During a July 25 call, Mr. Trump asked President Volodymyr Zelensky of Ukraine to investigate unsubstantiated allegations of corruption against former Vice President Joseph R. Biden Jr. and his younger son and other matters that the president saw as potentially beneficial to him politically, according to a reconstructed transcript released by the White House on Wednesday.
His complaint suggested he was an analyst by training and made clear he was steeped in details of American foreign policy toward Europe, demonstrating a sophisticated understanding of Ukrainian politics and at least some knowledge of the law.
The week after the call, the officer delivered a somewhat broad accusation anonymously to the C.I.A.’s general counsel, Courtney Simmons Elwood, according to multiple people familiar with the events. The initial allegations reported only that serious questions existed about a phone call between Mr. Trump and a foreign leader.
As required by government policy, Ms. Elwood had to assess whether a “reasonable basis” for the accusation existed. During the preliminary inquiry, Ms. Elwood and a career C.I.A. lawyer learned that multiple people had raised concerns about Mr. Trump’s call.
Ms. Elwood also called John A. Eisenberg, a deputy White House counsel and her counterpart at the National Security Council, according to three people familiar with the matter. He was already aware of vague concerns about the call.
Ms. Elwood, Mr. Eisenberg and their deputies spoke multiple times the following week. They decided that the accusations had a reasonable basis.
Mr. Eisenberg and Ms. Elwood both spoke on Aug. 14 to John Demers, the head of the Justice Department’s national security division, according to three people familiar with the discussion. Ms. Elwood did not pass on the name of the C.I.A. officer, which she did not know because his concerns were submitted anonymously.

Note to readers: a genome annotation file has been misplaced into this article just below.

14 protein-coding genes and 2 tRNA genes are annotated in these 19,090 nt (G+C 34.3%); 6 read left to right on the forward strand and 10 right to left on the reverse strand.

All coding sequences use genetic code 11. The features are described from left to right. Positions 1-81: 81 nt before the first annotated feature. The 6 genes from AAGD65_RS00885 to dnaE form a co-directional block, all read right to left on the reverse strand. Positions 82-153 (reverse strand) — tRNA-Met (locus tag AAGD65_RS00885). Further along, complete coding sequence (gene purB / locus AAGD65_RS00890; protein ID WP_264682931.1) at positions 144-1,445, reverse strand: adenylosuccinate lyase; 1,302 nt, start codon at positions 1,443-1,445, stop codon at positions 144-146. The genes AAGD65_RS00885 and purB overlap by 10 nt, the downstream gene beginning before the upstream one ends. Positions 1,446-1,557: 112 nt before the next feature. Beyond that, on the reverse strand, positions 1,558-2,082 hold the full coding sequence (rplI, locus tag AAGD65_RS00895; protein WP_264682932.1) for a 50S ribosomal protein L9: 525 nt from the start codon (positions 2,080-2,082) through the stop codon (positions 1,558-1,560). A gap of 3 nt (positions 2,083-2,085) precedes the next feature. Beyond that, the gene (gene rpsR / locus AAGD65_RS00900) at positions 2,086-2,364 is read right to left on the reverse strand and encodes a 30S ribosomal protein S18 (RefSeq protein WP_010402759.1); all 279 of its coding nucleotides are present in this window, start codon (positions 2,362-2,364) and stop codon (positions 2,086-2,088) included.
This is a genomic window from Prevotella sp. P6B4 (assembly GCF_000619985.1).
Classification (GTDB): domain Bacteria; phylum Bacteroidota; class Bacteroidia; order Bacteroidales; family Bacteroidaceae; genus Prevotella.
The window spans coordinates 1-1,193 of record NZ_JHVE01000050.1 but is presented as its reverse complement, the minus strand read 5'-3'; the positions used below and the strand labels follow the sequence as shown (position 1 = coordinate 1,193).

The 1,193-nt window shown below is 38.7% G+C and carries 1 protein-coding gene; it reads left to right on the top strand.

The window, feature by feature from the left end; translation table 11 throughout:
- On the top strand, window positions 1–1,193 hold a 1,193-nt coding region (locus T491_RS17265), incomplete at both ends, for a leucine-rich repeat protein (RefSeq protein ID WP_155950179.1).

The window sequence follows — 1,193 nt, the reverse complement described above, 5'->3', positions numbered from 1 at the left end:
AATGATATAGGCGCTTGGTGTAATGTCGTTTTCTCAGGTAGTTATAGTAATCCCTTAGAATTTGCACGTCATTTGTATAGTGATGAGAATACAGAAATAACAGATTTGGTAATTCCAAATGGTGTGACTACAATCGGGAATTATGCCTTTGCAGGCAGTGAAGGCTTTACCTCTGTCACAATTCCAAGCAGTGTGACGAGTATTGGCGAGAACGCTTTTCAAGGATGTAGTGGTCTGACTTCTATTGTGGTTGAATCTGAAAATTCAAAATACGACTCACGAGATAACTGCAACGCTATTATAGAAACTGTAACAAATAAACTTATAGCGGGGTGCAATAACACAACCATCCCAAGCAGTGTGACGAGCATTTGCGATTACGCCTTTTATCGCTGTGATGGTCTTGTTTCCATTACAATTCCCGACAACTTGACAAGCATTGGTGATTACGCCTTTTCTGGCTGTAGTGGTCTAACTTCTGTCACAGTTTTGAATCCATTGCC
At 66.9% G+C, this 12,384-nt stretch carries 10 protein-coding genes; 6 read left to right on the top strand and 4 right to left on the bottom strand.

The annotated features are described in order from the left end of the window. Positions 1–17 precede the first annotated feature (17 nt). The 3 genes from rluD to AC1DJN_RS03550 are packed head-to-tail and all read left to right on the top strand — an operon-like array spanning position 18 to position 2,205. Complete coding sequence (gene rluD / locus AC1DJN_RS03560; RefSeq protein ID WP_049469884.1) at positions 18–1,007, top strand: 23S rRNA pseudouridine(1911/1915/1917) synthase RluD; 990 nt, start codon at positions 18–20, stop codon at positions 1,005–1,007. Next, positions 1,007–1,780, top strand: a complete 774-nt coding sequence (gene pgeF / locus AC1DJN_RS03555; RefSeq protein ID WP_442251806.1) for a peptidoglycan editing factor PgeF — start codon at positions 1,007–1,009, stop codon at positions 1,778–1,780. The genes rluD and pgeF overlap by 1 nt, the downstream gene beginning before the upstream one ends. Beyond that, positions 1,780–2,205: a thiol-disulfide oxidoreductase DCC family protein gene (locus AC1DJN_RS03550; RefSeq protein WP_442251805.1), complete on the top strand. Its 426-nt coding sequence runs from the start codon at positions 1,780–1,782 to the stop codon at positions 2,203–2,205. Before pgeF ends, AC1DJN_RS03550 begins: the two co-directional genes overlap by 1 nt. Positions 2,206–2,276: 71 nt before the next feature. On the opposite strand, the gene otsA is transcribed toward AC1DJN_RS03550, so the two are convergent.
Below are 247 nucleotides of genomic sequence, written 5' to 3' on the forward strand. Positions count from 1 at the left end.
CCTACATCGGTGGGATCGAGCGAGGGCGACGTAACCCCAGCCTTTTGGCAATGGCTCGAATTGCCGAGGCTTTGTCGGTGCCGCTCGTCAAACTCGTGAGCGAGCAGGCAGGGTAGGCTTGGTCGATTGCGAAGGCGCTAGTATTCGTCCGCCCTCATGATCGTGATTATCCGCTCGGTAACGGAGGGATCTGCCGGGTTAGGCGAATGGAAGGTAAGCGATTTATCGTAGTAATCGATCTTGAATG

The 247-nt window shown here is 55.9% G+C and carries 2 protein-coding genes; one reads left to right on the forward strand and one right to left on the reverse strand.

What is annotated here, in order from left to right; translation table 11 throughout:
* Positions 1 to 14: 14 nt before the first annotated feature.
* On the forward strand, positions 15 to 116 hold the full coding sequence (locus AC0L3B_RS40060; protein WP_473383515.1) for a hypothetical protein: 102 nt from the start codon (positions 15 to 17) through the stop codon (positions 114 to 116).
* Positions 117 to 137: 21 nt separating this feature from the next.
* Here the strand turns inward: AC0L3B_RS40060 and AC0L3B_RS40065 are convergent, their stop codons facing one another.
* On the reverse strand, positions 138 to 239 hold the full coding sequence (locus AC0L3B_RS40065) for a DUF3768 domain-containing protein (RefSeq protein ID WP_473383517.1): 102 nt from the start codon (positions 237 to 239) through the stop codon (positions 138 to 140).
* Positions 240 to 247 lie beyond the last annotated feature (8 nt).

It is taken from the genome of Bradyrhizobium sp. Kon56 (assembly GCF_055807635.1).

The next day, Mr. Demers went to the White House to read the transcript of the call and assess whether to alert other senior law enforcement officials. The deputy attorney general, Jeffrey A. Rosen, and Brian A. Benczkowski, the head of the department’s criminal division, were soon looped in, according to two administration officials.
Department officials began to discuss the accusations and whether and how to follow up, and Attorney General William P. Barr learned of the allegations around that time, according to a person familiar with the matter. Although Mr. Barr was briefed, he did not oversee the discussions about how to proceed, the person said.
But as White House, C.I.A. and Justice Department officials were examining the accusations, the C.I.A. officer who had lodged them anonymously grew concerned after learning that Ms. Elwood had contacted the White House, according to two people familiar with the matter. While it is not clear how the officer became aware that Ms. Elwood had shared the information, he concluded that the C.I.A. was not taking his allegations seriously.
That played a factor in his decision to become a whistle-blower, they said. And about two weeks after first submitting his anonymous accusations, he decided to file a whistle-blower complaint to Mr. Atkinson, a step that offers special legal protections, unlike going to a general counsel.
Ms. Elwood and Mr. Eisenberg learned only later about the complaint, filed on Aug. 12, and did not know it was sent by the same officer who had sent the information anonymously to her.